Google has responded to The Wall Street Journal highlighting how common it is for third-party developers to view user Gmail messages.
The publication had previously reported that Google has a "dirty secret" by allowing developers to sift through Gmail due to users granting permission for third parties to do so.
Google said it makes it possible for applications from other developers to integrate with Gmail, such as email clients, trip planners and customer relationship management systems so that users have options around how they access and use email.
As a result of this, private messages in Gmail can be read not only by third-party systems but also by humans not intended to be the recipients of such emails.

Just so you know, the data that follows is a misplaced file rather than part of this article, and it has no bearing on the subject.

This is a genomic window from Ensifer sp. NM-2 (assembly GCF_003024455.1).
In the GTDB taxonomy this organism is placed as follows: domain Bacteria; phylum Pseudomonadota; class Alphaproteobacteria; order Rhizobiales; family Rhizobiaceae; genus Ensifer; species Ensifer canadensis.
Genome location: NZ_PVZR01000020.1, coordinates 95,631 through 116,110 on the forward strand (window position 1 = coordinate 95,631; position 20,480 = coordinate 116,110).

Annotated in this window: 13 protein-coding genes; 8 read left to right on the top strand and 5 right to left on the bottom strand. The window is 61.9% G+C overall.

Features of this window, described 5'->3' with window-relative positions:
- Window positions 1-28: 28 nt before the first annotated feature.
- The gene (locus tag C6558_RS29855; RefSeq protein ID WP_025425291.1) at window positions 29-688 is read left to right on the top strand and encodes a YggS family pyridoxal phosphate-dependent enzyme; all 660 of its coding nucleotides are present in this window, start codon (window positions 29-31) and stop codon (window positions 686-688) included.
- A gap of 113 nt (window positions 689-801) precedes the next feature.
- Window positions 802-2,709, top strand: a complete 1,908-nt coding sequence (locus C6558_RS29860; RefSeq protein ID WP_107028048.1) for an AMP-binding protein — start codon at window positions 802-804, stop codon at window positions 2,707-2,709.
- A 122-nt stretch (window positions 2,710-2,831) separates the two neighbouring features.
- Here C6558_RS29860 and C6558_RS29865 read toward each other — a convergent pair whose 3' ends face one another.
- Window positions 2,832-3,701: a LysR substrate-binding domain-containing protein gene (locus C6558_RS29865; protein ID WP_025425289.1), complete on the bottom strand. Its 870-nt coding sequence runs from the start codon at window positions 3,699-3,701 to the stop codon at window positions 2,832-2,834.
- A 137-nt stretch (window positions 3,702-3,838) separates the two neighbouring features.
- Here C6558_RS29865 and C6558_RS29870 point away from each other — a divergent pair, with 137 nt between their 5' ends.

The search giant stressed that it continuously works to vet developers and their apps that integrate with Gmail before it opens up them for general access. It said it also provides both enterprise admins and individual consumers transparency and control over how their data is used.
"A vibrant ecosystem of non-Google apps gives you choice and helps you get the most out of your email," said Suzanne Frey, Google Cloud's director of security, trust and privacy.
In order to pass Google's review process, non-Google apps must meet two key requirements. Firstly, apps should not misrepresent their identity and must be clear about how they are using your data and secondly, they must only request relevant data they need for their specific function, nothing more, and be clear about how they are using it.
The WSJ story did not unearth any wrongdoing from third-party apps or services using Gmail, but it has shone a light on a previously discreet industry practice that is under heavier scrutiny since Facebook's Cambridge Analytica data privacy scandal.
Google is now taking steps to actively defend its own data management and user privacy practices to convince users and businesses that is a responsible steward of sensitive user data.